Dec. 26 (Bloomberg) -- India, the world’s second-biggest wheat producer, will raise the minimum price the government pays farmers for the grain by 5 percent next year, and also approved an additional 2.5 million metric tons of exports.
The government will increase its wheat purchase price to 1,350 rupees ($24.61) per 100 kilograms (220 pounds) for the marketing year starting April 1, from 1,285 rupees this year, Finance Minister P. Chidambaram told reporters after a cabinet meeting today.
The decision may boost local wheat prices unless the government sells more grain in the open market at subsidized rates, said Veena Sharma, secretary of Roller Flour Millers Federation of India. “Any increase in local prices will make India uncompetitive in overseas markets,” she said.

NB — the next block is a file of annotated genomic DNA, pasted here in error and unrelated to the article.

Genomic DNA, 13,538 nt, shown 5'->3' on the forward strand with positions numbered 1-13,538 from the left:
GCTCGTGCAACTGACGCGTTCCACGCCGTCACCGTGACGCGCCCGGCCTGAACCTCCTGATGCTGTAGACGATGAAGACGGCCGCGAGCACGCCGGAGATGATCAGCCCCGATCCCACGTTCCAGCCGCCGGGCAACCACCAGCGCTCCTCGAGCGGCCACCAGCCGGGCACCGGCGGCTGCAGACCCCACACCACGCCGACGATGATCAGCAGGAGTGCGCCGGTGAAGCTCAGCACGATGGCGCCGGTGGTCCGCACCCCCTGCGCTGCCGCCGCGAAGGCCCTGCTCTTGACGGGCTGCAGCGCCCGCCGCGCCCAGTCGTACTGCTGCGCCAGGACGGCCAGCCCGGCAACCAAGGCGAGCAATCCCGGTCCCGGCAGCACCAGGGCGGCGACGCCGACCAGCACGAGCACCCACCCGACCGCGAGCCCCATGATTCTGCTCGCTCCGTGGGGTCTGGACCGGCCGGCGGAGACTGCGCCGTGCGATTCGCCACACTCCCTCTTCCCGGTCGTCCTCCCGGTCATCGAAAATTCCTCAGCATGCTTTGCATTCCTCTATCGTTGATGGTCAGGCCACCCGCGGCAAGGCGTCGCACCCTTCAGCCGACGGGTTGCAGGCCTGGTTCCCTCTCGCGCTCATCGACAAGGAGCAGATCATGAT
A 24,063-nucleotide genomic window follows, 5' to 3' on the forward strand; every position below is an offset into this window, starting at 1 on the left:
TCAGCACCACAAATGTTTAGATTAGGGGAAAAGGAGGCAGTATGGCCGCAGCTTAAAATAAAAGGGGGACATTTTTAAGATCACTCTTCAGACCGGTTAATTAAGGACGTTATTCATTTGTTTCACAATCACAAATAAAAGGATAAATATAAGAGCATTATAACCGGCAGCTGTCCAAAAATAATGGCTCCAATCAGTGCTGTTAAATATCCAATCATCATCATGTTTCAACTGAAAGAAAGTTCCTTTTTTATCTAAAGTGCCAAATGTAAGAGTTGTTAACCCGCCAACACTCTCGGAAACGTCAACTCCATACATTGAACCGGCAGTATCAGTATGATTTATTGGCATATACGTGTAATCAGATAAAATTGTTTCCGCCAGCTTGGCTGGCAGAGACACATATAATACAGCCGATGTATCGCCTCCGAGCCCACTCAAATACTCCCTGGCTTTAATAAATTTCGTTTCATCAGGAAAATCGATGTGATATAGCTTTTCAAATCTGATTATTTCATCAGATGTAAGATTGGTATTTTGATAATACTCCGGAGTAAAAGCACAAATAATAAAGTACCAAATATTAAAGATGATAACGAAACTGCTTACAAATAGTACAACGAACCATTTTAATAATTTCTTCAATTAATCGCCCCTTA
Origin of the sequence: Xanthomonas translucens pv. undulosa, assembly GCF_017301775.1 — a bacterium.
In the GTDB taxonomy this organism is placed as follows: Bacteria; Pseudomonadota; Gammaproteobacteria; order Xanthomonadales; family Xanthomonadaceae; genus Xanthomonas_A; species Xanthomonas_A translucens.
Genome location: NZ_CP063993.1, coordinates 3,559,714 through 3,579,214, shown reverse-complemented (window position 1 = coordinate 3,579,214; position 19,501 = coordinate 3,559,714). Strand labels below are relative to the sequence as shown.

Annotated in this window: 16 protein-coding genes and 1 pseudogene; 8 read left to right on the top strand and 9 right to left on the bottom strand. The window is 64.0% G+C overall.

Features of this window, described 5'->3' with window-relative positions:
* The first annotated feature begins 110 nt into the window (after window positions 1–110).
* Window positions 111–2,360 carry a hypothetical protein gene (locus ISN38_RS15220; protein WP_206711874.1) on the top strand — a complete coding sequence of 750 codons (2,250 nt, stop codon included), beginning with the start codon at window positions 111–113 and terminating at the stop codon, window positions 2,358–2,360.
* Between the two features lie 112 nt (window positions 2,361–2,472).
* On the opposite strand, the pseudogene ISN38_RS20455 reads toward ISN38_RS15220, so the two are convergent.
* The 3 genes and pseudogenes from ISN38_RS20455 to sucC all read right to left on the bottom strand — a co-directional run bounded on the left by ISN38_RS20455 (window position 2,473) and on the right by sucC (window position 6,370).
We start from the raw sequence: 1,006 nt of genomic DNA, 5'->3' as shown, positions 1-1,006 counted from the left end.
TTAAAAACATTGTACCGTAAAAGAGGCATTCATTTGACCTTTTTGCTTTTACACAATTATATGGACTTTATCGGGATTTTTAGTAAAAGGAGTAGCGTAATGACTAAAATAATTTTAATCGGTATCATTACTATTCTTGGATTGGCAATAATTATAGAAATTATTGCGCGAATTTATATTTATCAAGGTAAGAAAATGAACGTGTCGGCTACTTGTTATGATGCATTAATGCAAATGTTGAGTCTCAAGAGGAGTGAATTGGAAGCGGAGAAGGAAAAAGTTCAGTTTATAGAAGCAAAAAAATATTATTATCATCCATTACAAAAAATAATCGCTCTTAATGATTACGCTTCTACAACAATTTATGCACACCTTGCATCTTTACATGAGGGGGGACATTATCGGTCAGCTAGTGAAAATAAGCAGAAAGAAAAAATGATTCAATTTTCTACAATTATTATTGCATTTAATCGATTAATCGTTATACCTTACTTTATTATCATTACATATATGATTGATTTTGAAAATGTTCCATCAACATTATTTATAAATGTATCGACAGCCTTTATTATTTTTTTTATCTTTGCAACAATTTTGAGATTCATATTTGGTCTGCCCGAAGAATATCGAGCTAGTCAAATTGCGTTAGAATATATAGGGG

The government approved extra wheat exports from state stockpiles, Chidambaram said. India on July 3 had already allowed shipments of 2 million tons from official reserves.
Wheat exports by private traders totaled about 4 million tons and overseas sales from state reserves were 1.23 million tons as of Dec. 24, after the country scrapped a ban on exports in September 2011, according to government data.
Wheat planting for next year’s harvest fell to 25.3 million hectares (62.5 million acres) as of Dec. 21, compared with 25.7 million hectares sown a year earlier, according to the farm ministry.
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